My parents' parenting style is essentially "children are extensions of their parents who must obey and never develop their own personality or opinions." The fact that I've managed to do both of the latter things is again a testament to how hard it is to prevent, but I'm still regularly finding ways in which I have just passively assumed my parents were right about certain things without any evidence, and they in fact were wrong.

As for bravery: thank you, but I don't have much filter, and I'm a bit self-centered. Talking about myself is usually easier than not doing so. :P

Related, copied from this FB post:

On deadness:

I've spent a large portion of my efforts and energy over the past twenty years teaching kids in various contexts (public school, parkour, martial arts, summer camps).

In part, I enjoy teaching kids more than e.g. the adults I taught at CFAR workshops because there is a certain kind of aliveness that tends to show up at both greater frequency and greater intensity in younger populations than in older ones. The upper and lower bounds of aliveness seem the same for kids and adults, but the bell curve for adults is shifted, to the best of my ability to judge, toward "less of it."

This saddens me. A major part of what I try to accomplish as a teacher is handing the students in my care swords and shields to wield against the slow erosion of their aliveness, by the structures and systems around them. I try to bolster them, shore up their defenses, help them to preserve what they've got longer than they otherwise would.

(This is often pretty straightforward—simple things like saying "yes, you're right, this sucks" or "no, you're not the crazy one" or "there might be nothing you can do about it, but that doesn't make it fair" go a surprisingly long way. Like, just counteracting Asch-esque conformity pressures, and validating what the student already knows but is in danger of losing contact with.)

But one thing I have not done is spend a lot of time looking at the flip side of the coin. If there is a process which a supermajority of humans go through, it is at least plausible that this process is adaptive, somehow. It could be that the expected loss of aliveness over time is like aging, in that it's just something that there failed to be sufficient pressure to overcome. But it could also be " "good" " or " "correct" " in that it is a convergent and viable response to the realities of the environment.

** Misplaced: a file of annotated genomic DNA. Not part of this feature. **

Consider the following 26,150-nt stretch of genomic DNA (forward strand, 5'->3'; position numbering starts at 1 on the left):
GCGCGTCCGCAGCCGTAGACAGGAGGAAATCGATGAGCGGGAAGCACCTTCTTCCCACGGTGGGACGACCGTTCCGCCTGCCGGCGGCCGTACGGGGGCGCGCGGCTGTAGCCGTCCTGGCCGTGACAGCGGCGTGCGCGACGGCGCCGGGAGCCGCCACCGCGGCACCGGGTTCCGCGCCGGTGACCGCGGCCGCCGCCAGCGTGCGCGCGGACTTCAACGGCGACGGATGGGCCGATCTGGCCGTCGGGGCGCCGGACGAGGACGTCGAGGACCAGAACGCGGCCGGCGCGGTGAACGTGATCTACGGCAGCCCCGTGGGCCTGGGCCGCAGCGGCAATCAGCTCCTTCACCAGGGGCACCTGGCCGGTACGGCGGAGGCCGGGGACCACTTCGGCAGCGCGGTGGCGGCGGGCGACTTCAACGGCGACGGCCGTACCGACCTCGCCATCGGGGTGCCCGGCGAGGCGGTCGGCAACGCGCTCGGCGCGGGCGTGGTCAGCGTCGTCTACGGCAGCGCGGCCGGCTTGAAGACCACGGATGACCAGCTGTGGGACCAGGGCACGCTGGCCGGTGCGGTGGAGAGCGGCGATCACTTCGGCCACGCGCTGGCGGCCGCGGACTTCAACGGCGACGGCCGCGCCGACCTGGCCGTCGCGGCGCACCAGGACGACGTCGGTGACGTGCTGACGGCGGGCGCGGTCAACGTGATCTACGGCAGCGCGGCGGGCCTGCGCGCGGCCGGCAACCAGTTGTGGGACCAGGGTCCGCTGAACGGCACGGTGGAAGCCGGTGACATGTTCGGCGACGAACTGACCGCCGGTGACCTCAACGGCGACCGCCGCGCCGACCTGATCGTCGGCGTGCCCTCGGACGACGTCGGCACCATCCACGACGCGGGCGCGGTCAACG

An intuition pump:

Imagine that you have some particularly strict dietary restriction. You are vegan, or you have celiac disease, or you have a rare and strong allergy to some common ingredient like soy.

Imagine also that you are a part of a circle of (slightly oblivious or self-absorbed) friends who like to go out to eat and then go to a movie or a club or some other activity every weekend. Sometimes it's burgers, sometimes it's pizza, sometimes it's wings, sometimes it's Thai or Indian or Chinese or Olive Garden—more-or-less typical Americans-going-to-a-restaurant fare.

I claim that there is something dangerous (with a small "d") for the person with the strict dietary restriction, if they try to get excited, each week, about the food.

If you are a vegan, and you are not particularly pushy, and your friends are not particularly attentive, it's going to be really really easy to end up at restaurant after restaurant where the vegan option is basically lettuce-covered lettuce with a side of lettuce.

And so, if you open the menu each week with something like eagerness and hope and excitement, those emotions will be reliably dashed. The reality of the situation will be like cold water in your face, week in and week out.